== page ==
WAYNE CREED Dishes it out to Town Council (Again)
By WAYNE CREED
April 20, 2015
On this day, April 16, 2015, the Cape Charles Town Council met for its Regular Meeting, and Mayor George Proto announced it to be National Proclamation Day. Town Council then proceeded to the business of approving several new proclamations, including National Safe Boating Week Proclamation, National Police Week Proclamation, Building Safety Month Proclamation, National Public Works Week Proclamation and Municipal Clerks Week Proclamation. After each proclamation was approved, Mayor Proto read every word, every line in its entirety. If the CIA ever finds that they need a new, cutting edge torture procedure to use on terrorists, Proto may have just come across it for them. Half-way through proclamation recitations, even the most hardened individual would divulge any information just to make it stop.
This meeting was the first time new Town Manager Brent Manuel was in attendance proper; however it was Assistant Town Manager Bob Panek that did all the talking. During his report on the Cape Charles Community Trail, Panek seemed firm on following the precedent he set on previous adventures such as the overpriced and underperforming, yet exquisitely malodorous wastewater system, using a finely honed skillset of naiveté and hubris to once again drag hapless Cape Charles down the rabbit hole of benightedness.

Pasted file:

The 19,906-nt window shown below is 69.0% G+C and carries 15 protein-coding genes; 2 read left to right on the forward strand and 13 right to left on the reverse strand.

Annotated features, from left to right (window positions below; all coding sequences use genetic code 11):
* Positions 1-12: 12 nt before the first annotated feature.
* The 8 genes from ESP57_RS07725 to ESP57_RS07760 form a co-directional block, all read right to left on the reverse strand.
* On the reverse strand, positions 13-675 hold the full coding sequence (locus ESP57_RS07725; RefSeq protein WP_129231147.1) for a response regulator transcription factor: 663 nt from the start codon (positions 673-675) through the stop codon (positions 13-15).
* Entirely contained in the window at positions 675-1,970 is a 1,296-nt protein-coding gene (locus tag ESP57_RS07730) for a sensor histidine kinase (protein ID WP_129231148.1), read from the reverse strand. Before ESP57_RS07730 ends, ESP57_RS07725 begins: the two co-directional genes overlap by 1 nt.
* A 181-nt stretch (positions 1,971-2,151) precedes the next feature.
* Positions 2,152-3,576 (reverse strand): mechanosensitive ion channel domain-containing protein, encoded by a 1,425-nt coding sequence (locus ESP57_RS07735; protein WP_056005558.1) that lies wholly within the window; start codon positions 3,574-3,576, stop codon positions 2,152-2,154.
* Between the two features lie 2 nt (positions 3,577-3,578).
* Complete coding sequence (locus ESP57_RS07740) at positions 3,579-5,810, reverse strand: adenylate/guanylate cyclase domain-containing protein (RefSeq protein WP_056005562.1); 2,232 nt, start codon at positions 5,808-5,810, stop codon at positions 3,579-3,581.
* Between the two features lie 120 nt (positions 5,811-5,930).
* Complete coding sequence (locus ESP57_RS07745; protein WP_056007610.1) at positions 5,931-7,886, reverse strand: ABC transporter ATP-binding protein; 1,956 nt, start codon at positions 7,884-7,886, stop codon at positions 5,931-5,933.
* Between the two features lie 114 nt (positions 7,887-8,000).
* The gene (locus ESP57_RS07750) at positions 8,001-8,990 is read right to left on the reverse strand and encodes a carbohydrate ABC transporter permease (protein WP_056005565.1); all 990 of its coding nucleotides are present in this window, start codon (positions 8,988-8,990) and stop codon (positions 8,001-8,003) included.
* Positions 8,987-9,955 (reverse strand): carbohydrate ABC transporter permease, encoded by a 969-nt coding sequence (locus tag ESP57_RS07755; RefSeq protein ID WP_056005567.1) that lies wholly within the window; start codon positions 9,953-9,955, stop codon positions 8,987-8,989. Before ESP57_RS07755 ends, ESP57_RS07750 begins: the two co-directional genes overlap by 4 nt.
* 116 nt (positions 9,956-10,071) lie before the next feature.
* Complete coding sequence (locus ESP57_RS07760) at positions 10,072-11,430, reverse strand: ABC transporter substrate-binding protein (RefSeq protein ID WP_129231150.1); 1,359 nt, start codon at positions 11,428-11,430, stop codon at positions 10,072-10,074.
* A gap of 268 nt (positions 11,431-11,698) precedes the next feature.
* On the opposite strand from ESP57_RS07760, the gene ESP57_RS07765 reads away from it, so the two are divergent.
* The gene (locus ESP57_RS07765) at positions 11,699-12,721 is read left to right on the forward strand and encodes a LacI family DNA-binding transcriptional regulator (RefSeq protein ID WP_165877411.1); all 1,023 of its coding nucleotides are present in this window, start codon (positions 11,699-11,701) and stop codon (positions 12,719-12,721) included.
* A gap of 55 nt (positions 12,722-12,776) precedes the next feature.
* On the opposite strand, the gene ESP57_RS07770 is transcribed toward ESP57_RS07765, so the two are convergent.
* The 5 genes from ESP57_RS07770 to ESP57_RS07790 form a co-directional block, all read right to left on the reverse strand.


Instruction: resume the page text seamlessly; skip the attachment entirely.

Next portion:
During his report to Council, Panek informed them that the $95,000 engineering study was a teeny bit off. That is, after receiving actual bids on the work, the cost would be $350,000 more than was stated in the engineering study. There is no grant money available to make up the difference, so in typical Cape Charles fashion, the plan is to cut corners by sacrificing citizen safety. Just as the town was too cheap to place warning signs at the beach, and the lack of those signs led to the tragic drowning of a child last summer, they now plan to just use half the amount of lights to illuminate the trail at night. Of course, once someone gets raped or murdered, and the publicity might begin to affect the amount of cash being stuffed into the tourist tills, the Town will then add the additional lighting.
On the bright side, Chief Pruitt did display his new chest video camera, so I guess we can all sleep well knowing that bit of technology is now in place.
As a note, the firm that produced the engineering study for the trail (handpicked by Panek and Co.) is the same one the town used to design our magnificent series of Finger Lakes (Lake Cape Charles) that surround Central Park. A question still lurking: while the Mayor was handing out all these proclamations, where’s the one for National Ineptitude Day or National Lack of Due Diligence Day?
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Ironically, although Councilwoman Natali had just peppered Code Enforcer Jeb Brady about the progress of the old school renovation (important to keep track of the paint pallet), she and her fellow Council mates were oddly mute, not asking a single question in regard to the $350,000 Community Trail shortfall. Given that Councilman Wendell was not there to rip into this juicy morsel like an agitated wolverine with anger management issues, they probably thought it best to sweep this latest fiasco under the rug as quickly as possible.
On June 28, 2014, the town entered into a contract with Echelon Resources, Inc., to sell the former Cape Charles School, then valued at over $900,000, for $10. It was a tough negotiation, but to sweeten the deal, the town agreed to give the insurance proceeds in the amount of $41,000, which came from earthquake damage sustained on or about August 23, 2011. (The cost to actually repair the earthquake damage turned out to probably be around $1,000.)